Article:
Most Walkable Crozet Homes

These are the homes in Crozet with the highest Walkscores; living in Crozet, I’d add 15 points or so to the Walkscore, as the Google data is about six months behind. For example, as of the time of this post, it didn’t know about Mudhouse Coffee in Crozet or Trailside Coffee. That said, it’s a valuable starting point. You can search for all homes in Charlottesville MLS here.

[idx-listings city=”crozet” orderby=”Walkscore” orderdir=”DESC” count=”10″]

Walkscore’s site.

What’s a Walkscore?

The Walk Score Web site uses Google Maps, specifically Google’s Local Search API (application programming interface), to find the stores, restaurants, bars, parks and other amenities within walking distance of any address you enter. Walk Score currently includes addresses in the United States, Canada and the United Kingdom.

Using a patent-pending algorithm, Walk Score establishes neighborhood boundaries using data from the real estate information Web site Zillow, calculates the distances from your entered location to amenities in your walkshed via Google Maps, and weighs in the population density information from the 2000 census.

Based on these three fold criteria, Walk Score ranks an address with a score between zero and 100 (100 being the best). Amenities within 0.25 miles (0.4 kilometers) of the central location are given the most points — the greater the distance, the fewer points are awarded. Places farther than one mile (1.6 kilometers) away are given zero points. Scores are broken into five categories. The most desirable scores are between 70 and 100: 90-100 is considered a walkers’ paradise where residents don’t need to own a car; 70-89 is very walkable and residents probably don’t need a car. Below 70 and you get into the neighborhoods that are somewhat walkable but probably necessitate public transportation, a bike or a car for getting around. A score below 50 means the community is car-dependent, and a score below 25 means residents need to drive everywhere.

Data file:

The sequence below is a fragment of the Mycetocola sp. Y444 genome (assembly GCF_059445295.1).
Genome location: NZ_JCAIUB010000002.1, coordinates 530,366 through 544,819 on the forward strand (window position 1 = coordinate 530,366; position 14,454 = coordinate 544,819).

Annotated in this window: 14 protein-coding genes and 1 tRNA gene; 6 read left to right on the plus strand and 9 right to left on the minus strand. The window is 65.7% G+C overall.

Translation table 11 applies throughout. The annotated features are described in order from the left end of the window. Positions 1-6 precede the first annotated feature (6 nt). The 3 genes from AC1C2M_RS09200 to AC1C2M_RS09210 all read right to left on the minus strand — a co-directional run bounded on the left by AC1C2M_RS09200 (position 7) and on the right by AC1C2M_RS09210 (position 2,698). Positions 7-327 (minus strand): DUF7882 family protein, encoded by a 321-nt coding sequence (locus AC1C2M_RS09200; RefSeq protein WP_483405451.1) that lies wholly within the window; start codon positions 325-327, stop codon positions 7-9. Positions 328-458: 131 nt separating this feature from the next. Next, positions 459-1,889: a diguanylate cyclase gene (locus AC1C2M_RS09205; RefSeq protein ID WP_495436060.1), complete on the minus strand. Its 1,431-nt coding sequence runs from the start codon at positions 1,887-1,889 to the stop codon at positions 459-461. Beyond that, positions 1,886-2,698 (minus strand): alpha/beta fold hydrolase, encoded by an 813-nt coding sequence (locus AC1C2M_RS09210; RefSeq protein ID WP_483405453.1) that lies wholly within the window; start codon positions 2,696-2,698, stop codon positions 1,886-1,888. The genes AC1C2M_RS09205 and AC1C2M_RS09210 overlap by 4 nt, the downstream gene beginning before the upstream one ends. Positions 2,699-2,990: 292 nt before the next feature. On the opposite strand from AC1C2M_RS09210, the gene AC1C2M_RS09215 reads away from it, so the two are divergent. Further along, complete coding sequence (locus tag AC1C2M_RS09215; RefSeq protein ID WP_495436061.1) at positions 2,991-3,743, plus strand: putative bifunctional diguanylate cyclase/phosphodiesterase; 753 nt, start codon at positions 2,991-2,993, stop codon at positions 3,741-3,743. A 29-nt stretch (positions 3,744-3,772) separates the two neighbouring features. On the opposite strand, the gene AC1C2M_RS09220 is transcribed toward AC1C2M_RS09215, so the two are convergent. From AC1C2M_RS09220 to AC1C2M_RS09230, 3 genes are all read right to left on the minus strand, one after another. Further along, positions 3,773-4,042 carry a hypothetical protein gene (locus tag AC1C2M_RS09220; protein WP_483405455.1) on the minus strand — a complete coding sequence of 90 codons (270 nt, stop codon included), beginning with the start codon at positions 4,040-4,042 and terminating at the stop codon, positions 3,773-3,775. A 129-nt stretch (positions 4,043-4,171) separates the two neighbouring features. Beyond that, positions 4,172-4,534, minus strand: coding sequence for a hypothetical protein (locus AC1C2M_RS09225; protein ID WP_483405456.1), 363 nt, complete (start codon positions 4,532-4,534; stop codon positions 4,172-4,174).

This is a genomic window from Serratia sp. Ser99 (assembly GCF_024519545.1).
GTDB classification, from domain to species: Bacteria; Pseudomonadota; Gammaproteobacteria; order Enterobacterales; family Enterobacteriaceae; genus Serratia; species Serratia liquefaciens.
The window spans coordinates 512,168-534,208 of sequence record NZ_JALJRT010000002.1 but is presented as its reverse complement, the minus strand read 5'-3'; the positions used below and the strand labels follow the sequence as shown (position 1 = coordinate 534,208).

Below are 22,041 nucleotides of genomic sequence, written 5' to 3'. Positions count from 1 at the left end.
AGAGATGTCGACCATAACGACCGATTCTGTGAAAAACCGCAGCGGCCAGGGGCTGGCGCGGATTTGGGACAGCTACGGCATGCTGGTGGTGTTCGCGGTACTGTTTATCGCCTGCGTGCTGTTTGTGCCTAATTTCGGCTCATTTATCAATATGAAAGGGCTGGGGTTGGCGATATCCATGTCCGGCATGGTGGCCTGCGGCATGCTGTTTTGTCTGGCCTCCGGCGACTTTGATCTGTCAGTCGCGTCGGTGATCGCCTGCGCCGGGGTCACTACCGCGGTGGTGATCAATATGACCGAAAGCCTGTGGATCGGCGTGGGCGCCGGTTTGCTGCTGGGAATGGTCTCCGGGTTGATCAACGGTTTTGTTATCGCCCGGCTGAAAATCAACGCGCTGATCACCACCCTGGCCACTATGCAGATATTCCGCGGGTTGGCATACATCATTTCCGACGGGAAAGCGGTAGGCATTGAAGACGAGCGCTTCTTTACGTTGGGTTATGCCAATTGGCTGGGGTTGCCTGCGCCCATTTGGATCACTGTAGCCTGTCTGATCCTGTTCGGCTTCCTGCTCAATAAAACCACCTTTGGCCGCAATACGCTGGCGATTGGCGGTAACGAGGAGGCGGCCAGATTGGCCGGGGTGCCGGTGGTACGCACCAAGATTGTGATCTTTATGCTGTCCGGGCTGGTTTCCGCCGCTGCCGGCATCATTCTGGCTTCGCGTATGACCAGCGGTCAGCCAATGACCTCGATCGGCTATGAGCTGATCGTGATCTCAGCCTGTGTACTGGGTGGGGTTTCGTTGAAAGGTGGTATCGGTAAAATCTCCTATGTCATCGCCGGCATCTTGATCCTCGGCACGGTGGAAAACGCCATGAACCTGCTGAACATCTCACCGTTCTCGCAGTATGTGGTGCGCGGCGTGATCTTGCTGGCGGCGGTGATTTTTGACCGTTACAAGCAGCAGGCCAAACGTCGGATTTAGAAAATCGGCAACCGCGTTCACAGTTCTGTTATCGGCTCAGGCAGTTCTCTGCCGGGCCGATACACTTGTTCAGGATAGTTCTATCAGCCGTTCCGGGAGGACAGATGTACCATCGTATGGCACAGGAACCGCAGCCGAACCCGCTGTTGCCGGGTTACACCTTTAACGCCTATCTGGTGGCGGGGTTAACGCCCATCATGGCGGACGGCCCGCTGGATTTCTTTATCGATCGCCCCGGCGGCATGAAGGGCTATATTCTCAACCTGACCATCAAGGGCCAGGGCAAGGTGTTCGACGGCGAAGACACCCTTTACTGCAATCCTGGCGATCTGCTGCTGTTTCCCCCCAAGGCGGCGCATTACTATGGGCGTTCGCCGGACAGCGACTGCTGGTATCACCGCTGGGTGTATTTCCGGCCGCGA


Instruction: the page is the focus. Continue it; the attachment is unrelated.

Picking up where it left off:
Benefits of Walking
Walking requires no special training or equipment and if you do it every day, it can help you manage your blood pressure, blood sugar and cholesterol levels, as well as reduce your risk of heart attack, stroke, type 2 diabetes and some types of cancer.

A good walking speed is brisk, about 3 to 4 miles per hour (4 to 6 kilometers per hour), and just 30 minutes a day (including three 10-minute bursts) can help you stay in shape, manage your weight and feel good.

A few caveats about scoring: Walk Score depends on the available data sources. If it doesn’t know about the Starbucks located just across the street from your house, it can’t include it in its rankings. Luckily, you have the opportunity to add missing community amenities to Google’s Local Search API and in doing so, increase your walk score rank. Walk Score is also blind to some important details — it doesn’t include such factors as topography, street design, available public transportation or bodies of water in its rankings. It calculates as the crow flies, which means that if there’s a lake between you and the closest coffee shop, Walk Score assumes you’re more than happy to swim for your caffeine fix.

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  1. Pingback: Wednesday Thought – Connecting via Bike and Walking |

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